Academic Output

Executive Summary

This research project set out to demonstrate how and in what way green public spaces are synergic satisfiers towards human wellbeing, with a focus on four coastal mega-cities in Asia. The starting point for this project was that public spaces are integral to sustainability, as they not only harbor biological and microclimate diversity, but also promote individual need satisfaction as well as societal benefits such as: social inclusion, democratic engagement, and opportunities for leisure and livelihood generation. As such, they are potential satisfiers for a variety of human needs, including living in an environment that is worth living in, or being part of a community, or realizing one’s own conception of daily life. At the same time, green public spaces are a limited resource, both in relation to space allocation and types of usages. How public spaces are used to satisfy needs by one segment of society can compete with need satisfaction by other segments of the same society, creating tensions around the usage of green public spaces. The bigger and more diverse the city, the more this issue gains in importance.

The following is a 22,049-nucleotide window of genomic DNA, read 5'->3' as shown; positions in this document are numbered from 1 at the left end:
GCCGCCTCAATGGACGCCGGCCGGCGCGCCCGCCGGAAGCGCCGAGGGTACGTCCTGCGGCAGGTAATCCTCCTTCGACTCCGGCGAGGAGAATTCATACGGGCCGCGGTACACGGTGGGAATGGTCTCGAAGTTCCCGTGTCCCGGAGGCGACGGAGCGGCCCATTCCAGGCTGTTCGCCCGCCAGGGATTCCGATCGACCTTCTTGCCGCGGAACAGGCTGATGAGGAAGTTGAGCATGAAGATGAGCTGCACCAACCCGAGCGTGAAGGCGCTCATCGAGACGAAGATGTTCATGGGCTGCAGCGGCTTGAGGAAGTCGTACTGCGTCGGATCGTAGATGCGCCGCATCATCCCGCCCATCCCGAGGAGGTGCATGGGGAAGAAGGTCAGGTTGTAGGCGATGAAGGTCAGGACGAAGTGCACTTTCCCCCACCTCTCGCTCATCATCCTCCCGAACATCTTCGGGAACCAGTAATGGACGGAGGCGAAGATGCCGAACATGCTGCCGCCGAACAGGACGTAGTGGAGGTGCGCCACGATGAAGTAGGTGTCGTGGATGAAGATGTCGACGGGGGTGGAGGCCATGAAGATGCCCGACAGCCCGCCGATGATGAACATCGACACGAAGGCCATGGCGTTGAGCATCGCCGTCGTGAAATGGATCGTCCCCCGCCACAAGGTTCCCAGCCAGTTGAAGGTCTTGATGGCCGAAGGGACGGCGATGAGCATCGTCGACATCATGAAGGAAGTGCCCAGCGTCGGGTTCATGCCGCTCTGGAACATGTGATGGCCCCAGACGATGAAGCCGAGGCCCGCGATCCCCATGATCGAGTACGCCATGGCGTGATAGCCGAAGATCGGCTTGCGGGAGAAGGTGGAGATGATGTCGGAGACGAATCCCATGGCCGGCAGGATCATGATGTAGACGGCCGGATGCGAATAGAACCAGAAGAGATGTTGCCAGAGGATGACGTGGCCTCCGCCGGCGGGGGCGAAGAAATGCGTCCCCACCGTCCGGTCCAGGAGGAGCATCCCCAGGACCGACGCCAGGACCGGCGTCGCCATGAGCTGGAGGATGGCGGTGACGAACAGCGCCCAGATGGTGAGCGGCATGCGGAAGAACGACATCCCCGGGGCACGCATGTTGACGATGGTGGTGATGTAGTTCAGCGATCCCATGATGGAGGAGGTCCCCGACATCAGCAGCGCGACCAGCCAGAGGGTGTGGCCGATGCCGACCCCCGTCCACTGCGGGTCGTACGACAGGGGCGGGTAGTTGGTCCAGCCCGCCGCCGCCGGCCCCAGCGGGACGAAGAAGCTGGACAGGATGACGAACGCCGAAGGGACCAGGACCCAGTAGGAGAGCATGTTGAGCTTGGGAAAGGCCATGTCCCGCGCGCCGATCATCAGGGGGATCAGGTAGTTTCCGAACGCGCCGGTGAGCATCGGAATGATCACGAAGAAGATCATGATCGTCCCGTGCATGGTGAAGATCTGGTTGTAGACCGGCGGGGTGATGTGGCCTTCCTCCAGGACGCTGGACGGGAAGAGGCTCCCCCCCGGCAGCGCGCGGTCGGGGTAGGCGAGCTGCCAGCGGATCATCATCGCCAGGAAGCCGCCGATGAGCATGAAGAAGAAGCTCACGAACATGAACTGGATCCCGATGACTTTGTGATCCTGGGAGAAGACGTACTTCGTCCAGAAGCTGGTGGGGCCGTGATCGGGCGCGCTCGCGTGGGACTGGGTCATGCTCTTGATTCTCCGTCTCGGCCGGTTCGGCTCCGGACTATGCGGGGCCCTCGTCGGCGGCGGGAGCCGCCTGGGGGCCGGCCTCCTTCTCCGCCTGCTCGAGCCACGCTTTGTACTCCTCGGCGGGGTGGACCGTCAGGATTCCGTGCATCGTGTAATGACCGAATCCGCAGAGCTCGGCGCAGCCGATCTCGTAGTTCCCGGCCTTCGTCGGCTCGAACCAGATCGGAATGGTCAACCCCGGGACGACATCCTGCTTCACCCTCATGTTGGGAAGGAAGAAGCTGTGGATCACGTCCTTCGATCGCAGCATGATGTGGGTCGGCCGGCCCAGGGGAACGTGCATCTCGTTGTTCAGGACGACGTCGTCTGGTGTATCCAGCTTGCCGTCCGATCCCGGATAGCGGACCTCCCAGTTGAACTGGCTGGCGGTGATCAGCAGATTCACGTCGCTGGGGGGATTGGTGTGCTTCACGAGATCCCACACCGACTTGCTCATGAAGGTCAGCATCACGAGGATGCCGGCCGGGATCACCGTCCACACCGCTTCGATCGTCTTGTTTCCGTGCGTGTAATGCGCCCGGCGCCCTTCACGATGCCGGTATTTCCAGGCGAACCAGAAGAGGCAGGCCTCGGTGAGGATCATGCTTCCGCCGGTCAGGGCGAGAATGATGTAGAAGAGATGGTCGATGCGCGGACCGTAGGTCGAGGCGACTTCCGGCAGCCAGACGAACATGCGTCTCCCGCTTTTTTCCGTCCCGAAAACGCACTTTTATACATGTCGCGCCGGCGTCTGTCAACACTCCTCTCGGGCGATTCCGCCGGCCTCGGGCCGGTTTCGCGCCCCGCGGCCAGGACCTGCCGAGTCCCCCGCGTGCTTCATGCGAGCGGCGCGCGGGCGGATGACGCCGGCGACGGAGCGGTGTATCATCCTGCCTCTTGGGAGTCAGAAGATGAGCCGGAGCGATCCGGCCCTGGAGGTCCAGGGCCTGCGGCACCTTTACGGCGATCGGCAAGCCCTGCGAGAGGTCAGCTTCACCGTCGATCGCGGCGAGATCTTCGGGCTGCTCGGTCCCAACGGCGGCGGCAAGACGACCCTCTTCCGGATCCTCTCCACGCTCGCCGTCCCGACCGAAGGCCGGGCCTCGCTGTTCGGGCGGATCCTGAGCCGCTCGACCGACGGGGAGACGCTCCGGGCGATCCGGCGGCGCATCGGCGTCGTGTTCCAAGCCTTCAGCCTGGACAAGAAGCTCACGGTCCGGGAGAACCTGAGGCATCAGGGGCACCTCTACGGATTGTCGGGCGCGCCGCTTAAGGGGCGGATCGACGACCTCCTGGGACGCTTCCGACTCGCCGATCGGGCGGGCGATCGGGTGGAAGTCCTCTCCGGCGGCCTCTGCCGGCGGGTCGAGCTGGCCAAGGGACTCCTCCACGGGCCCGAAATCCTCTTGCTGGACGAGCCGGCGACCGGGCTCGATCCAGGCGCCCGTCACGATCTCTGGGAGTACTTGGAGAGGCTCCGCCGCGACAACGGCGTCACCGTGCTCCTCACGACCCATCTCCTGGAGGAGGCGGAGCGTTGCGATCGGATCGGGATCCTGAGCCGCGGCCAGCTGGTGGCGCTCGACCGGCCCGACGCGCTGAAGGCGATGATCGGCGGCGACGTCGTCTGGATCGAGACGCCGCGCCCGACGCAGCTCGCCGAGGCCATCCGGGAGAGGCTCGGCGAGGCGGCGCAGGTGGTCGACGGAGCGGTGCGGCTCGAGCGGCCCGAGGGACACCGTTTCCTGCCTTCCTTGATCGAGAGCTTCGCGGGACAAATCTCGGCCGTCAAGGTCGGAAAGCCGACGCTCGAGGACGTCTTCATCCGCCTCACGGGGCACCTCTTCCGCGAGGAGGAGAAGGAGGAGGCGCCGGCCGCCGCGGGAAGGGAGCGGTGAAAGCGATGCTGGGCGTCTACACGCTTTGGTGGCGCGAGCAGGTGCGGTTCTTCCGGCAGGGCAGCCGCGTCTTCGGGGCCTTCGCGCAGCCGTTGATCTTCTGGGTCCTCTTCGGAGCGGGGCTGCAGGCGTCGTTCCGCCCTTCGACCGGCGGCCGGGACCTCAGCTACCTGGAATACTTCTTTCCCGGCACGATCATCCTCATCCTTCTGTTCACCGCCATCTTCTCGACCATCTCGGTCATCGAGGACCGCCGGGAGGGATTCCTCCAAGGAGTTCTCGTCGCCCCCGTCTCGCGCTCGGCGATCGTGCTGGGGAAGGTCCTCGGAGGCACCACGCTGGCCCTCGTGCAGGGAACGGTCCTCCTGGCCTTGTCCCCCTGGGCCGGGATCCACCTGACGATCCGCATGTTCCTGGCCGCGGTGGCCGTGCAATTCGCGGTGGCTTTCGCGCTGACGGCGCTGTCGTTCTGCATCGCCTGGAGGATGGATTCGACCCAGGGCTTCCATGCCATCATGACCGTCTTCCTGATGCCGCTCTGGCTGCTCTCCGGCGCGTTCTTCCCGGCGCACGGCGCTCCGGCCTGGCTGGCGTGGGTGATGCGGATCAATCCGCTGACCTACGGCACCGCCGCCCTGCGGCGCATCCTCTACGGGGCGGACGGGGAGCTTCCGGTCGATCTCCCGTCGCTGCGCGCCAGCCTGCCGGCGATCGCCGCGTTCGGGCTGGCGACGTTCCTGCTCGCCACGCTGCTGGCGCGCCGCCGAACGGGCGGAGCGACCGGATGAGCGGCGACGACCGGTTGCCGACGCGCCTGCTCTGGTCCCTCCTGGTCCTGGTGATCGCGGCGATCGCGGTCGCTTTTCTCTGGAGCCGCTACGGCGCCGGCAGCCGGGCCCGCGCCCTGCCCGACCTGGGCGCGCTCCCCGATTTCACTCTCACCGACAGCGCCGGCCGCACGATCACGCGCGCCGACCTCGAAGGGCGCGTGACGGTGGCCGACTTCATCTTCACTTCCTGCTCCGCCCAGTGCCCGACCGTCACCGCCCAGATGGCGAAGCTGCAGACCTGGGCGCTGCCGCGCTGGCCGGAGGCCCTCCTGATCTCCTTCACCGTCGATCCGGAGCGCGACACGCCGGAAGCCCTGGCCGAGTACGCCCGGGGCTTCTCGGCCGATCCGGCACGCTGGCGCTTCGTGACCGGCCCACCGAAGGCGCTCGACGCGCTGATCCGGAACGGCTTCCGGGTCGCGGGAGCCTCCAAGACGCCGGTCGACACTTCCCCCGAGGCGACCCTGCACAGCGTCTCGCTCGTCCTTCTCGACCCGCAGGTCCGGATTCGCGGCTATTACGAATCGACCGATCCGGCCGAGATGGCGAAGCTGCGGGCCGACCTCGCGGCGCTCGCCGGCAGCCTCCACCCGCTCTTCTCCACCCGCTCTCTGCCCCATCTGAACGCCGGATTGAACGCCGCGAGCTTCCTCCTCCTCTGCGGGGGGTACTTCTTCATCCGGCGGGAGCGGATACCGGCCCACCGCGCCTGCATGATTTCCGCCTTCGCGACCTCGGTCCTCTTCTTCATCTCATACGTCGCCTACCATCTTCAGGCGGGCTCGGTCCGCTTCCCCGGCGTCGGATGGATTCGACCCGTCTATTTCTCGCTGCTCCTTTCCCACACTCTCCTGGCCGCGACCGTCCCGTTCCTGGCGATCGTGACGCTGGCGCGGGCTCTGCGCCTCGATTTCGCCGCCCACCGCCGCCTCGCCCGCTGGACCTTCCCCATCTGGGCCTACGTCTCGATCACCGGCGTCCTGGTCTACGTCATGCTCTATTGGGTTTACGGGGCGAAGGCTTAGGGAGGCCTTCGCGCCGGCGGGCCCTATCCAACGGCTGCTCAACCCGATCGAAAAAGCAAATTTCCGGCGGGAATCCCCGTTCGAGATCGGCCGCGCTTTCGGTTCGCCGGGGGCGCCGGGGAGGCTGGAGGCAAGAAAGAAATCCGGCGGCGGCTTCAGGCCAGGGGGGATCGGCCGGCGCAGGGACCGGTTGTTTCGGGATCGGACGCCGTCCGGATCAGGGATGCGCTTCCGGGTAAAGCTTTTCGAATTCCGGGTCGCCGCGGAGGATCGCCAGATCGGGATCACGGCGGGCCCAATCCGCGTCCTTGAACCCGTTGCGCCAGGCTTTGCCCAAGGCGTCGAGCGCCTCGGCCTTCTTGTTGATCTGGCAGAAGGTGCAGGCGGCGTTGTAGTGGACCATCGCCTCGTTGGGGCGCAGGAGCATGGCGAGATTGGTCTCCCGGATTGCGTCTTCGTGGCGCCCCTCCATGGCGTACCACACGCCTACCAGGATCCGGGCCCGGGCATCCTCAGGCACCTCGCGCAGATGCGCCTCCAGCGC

Working Paper

Green Public Spaces in the Cities of South and Southeast Asia. Protecting Needs Towards Sustainable Well-being